I enjoy taking a photojournalism approach - i.e. tell the story of this fantastic experience through pictures. So while I try to be somewhat selective in pressing the shutter button, I'm also not shy about "machine gunning" the camera to capture the moment, but also taking the mundane aspects. Plus if something new came along (especially with wildlife which is unpredictable), I'll squeeze off a few shots to have it "in the bag" and then see if there a better angle, light, perspective, or a better opportunity later on.
What's great about shooting digital is you can take as many
pictures as you want - what's bad is you can take as many pictures
as you want! ;-)
So the editing process ends up being painful, especially for something unique like this experience since there are so many good pictures. While I deleted 90% of the pictures I took, there are still way too many on website - but some people like detail and 20 years from now, it will be my digital scrapbook.
GEAR: I brought two camera bodies - Canon 50D & 40D DSLR's and the primary lens I used were the 10-22mm ultra-wide angle, 18-200mm general purpose, and 55-250mm telephoto - multiply by 1.6x (due to the Canon xxD crop factor) to get the 35mm equivalent. I also had a 50/1.4 (only took a few with it) and a 17-85 as a backup general purpose lens. Toss in a couple of 580EX flashes, flash modifiers, a wireless canon remote control (which ended up being a ton of fun and helped capture some unique shots), Manfrotto 725B tripod, Canon SD800IS point-n-shoot (for the occasional video), one 16 GB and two 8GB memory cards, extra batteries, chargers, voltage converter, lens cleaner, dust blower, and even more assorted other misc. Remember, you are on a ship for almost three weeks and there are no camera stores in Antarctica!
And oh yeah, when I asked Nathab Guide Eric Rock for photo gear suggestions, he replied "Knee Pads" ... and that was a great recommendation as you are kneeling all the time on rocks and penguin poop! Some latex gloves were also useful since when I pulled my hands out of my regular gloves to manipulate the camera, it provided some warmth.
Most of the time we are going ashore in Zodiacs, so I was concerned about the gear getting wet - salt water will ruin electronics. I carried most of the gear in a Lowe Slingshot 200 AW (which can rotate around to the front of me and provides quick access) and another backpack which also had some misc. clothes, water bottle, etc. When not shooting (and in rough weather), I put my lens and camera body in ziplock bags since the backpacks were not waterproof and I wanted at least a chance (!) of saving my gear in case a big wave hit or I fell in - fortunately, that didn't happen. So when taking pictures in the Zodiac, I used a Kata E-702 rain cover and while I normally don't use UV lens filters, I did this time since it provides a bit of extra protection against salt spray ... plus I could just take it off once I got ashore and clean it when I returned to the ship.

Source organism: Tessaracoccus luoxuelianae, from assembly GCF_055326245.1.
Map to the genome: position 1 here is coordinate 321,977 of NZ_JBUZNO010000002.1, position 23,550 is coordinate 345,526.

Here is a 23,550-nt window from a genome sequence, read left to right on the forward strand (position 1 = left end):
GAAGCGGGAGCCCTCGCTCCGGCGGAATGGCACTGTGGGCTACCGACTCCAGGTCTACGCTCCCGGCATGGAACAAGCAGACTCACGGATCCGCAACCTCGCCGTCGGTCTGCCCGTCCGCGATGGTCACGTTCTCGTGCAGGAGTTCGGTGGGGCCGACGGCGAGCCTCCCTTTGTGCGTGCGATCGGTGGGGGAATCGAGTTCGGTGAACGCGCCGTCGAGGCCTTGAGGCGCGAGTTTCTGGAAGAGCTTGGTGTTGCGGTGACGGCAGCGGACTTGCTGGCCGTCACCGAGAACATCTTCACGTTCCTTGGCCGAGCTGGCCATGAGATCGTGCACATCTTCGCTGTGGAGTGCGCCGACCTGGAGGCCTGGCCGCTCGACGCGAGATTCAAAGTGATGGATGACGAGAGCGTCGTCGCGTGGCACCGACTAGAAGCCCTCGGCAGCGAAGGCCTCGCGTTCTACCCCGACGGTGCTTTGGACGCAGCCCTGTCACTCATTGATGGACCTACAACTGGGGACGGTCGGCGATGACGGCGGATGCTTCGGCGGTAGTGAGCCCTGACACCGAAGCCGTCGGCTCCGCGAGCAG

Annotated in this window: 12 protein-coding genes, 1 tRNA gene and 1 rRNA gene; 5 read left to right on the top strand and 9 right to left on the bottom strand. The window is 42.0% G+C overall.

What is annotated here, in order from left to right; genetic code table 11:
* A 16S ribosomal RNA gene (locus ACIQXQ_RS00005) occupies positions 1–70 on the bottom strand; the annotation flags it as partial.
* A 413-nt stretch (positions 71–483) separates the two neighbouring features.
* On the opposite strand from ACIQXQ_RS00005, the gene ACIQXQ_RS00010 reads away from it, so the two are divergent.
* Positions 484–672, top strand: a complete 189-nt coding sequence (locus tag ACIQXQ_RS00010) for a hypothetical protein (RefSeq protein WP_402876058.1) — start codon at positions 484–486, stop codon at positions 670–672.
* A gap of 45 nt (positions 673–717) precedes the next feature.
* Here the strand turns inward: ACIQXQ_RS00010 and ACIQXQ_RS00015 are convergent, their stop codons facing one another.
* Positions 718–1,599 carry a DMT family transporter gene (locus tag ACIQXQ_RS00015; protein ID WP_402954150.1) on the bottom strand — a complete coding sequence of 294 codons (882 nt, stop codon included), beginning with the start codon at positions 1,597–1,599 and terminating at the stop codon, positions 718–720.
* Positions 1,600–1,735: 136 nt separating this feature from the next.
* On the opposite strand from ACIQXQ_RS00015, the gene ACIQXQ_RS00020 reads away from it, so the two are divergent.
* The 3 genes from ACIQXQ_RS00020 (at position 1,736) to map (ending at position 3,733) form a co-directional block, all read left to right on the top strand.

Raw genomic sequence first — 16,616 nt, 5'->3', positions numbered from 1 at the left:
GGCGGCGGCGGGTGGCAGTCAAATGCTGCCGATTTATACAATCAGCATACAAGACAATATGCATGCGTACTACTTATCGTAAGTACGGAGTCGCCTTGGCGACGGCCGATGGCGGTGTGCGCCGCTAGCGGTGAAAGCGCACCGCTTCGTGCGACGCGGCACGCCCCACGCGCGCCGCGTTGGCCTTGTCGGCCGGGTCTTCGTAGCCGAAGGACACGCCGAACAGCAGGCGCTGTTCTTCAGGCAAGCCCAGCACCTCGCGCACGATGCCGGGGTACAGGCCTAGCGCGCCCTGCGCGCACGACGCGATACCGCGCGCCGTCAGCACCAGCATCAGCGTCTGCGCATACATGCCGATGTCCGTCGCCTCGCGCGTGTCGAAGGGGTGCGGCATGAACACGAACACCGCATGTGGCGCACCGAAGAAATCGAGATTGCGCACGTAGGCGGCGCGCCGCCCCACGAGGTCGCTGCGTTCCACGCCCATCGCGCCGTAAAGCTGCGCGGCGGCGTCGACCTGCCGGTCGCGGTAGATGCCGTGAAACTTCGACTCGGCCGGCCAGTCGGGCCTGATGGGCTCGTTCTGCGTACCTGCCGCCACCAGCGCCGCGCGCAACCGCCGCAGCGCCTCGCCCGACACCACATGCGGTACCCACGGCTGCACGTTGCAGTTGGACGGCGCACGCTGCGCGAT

I had an Acer 15" laptop and would download my pictures after each Zodiac trip. I initially thought that I could use a memory card to backup my "keepers", but I quickly realized that was not going to work - 10,000 JPEG & RAW images are about 250 GBytes! While I had time to prune (having the laptop was great for the downtime), there were too many "good" images plus too many in general! Fortunately, a fellow passenger had a portable USB drive that I could back my files up on. This is highly recommended, since if your laptop dies on the trip, you would lose all your pictures.
As noted, I shoot both JPEG and RAW ... and then used ACDsee for a quick edit of the JPEG's - deleting any obvious non-keepers. About halfway through the trip, I realized I would not have enough space on my laptop and needed to also delete the non-keeper RAW's, so this was a manual process comparing against the JPEG directory. I have subsequently written a Perl script that is run via a Windows pull-down so do this ... much faster and not prune to mistakes. The data management problem is a major pain-in-the-butt because you have soooo many good pictures. My naming scheme is folders named YYYY_MM_DD and similar for the filenames with Image number appended. The folder would have an "a, b, or c" depending on which Zodiac run/landing we did that day, and the 50D images were kept separate from the 40D ones.
RAW files were processed via ACR and brought into Photoshop. I did some of this on-board, but the overly bright (and blue) laptop LCD screen resulted in middling results with poor color calibration. So I re-processed everything when I got back home and this (and the editing/sorting job) took a ridiculous amount of time ... but it's not every day you go to the Falklands, South Georgia, and Antarctica. Plus you rapidly start forgetting things (fortunately, I had the daily programs and Ship's Log) to if you don't do it right away, it will never be done right. Having an accurate date/time in the cameras was very useful (as it typically is) and I kept 'em on Mountain Time since time zones don't mean that much as you get far South.